Maintenance of the undemocratic filibuster rule effectively allows 41 GOP Senators representing 21% of the people to obstruct all legislation and enable the minority to block the majority from gaining and exercising power. Inaction on the filibuster is a recipe for disaster.

Avalanche of voter suppression

GOP legislators are now acting on at least 253 new bills to restrict voting in 43 states—and that is on top of the extreme partisan gerrymandering they’re engineering. Combined, they could block so-called red states from going blue (like Georgia did in 2020) and lock in GOP control of state legislatures and the U.S. House of Representatives for years to come. The bills being rushed into law roll back or eliminate automatic voter registration and no-excuse mail-in ballots, shorten early voting periods, add more stringent I.D. requirements, and eliminate Sunday voting. All these provisions were critical to boosting voter turnout in 2020.

Rep. Nikema Williams, D-Ga., recalls the legacy of Rep. John Lewis as Democrats gather to address reporters on H.R. 1, the For the People Act of 2021, at the Capitol, March 3, 2021. | J. Scott Applewhite / AP

Georgia is ground zero for the assault, particularly on African-American voters. The GOP is apoplectic that Biden and Democratic Senators Raphael Warnock and Jon Ossoff won there and that the very voters the GOP had historically disenfranchised were decisive to the victory. They are determined that another Republican state doesn’t become the next Georgia.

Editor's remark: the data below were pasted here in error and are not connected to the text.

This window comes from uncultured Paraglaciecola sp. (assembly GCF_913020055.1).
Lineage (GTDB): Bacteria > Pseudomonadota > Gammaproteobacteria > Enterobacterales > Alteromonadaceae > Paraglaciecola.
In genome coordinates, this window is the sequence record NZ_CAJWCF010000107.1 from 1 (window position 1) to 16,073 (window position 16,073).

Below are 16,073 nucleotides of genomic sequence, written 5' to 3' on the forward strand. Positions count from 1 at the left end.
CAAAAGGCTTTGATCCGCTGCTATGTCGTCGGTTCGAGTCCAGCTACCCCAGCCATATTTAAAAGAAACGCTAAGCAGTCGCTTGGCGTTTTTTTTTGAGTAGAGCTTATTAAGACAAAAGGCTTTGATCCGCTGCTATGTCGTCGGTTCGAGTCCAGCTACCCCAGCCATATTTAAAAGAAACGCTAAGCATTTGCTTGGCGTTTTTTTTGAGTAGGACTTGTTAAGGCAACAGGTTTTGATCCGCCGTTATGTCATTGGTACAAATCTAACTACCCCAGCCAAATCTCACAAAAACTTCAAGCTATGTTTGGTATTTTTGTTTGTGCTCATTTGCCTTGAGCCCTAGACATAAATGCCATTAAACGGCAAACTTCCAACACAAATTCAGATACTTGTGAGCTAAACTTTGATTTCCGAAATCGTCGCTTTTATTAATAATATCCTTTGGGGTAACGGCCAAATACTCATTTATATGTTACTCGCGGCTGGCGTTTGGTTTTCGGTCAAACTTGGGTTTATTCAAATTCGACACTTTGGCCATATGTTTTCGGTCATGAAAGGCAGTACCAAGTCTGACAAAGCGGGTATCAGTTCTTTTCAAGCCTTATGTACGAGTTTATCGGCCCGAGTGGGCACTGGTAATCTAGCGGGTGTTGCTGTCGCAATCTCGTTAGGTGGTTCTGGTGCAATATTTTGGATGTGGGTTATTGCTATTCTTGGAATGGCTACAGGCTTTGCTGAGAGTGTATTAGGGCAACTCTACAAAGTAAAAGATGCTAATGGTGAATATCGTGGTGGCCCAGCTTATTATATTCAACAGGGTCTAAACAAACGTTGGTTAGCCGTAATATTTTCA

But in their blind fury, Republican legislators are ramming through voting restrictions that will hurt even their own voters. Up until the Jan. 5 U.S. Senate runoff, the GOP dominated early voting in the state. In the 2020 elections, 1.3 million Georgia voters exercised no-excuse vote by mail, including 450,000 GOP voters. Now, after losing, the party is suddenly against it. The new law would make Georgia the most restrictive state in the country on mail-in ballots.

A companion Senate bill ends Sunday voting, a day during which African American churches traditionally organize “Souls to the Polls” turnout events. Black voters are 30% of the Georgia electorate overall, but they make up 37% of Sunday voters. “This bill is Jim Crow with a suit and tie,” said Aunna Dennis of Georgia Common Cause.

Another bill changes rules for special elections like the one won by Ossoff and Warnock. The runoff was designed during the Jim Crow era to prevent African Americans from being elected to statewide office. But once two Democrats won, significant changes were suddenly needed. The legislation shortens the election period from nine weeks to only four, cuts early voting to five days, and prevents new voters from registering for a runoff, even if they have turned 18 since the time of the general election.

Gutting the Voting Rights Act

Also, at stake is what’s left of the landmark 1965 Voting Rights Act. On March 2, the U.S. Supreme Court heard oral arguments challenging Section 2 of the VRA involving two laws passed by Arizona’s Republican-dominated legislature. Section 2 “targets policies and practices that impede the ability of communities of color to elect the candidates of their choices,” said Myrna Perez of the Brennan Center for Justice.

One law bans out-of-precinct voting, effectively ordering election workers to throw away the ballots of anyone who accidentally went to the wrong polling place or whose address changed. The other makes it a crime for campaign workers, community activists, and others to collect ballots for delivery to polling places. The laws are “surgically targeted” to lower the turnout of people of color, including Native American voters who were decisive to Biden’s victory in the state.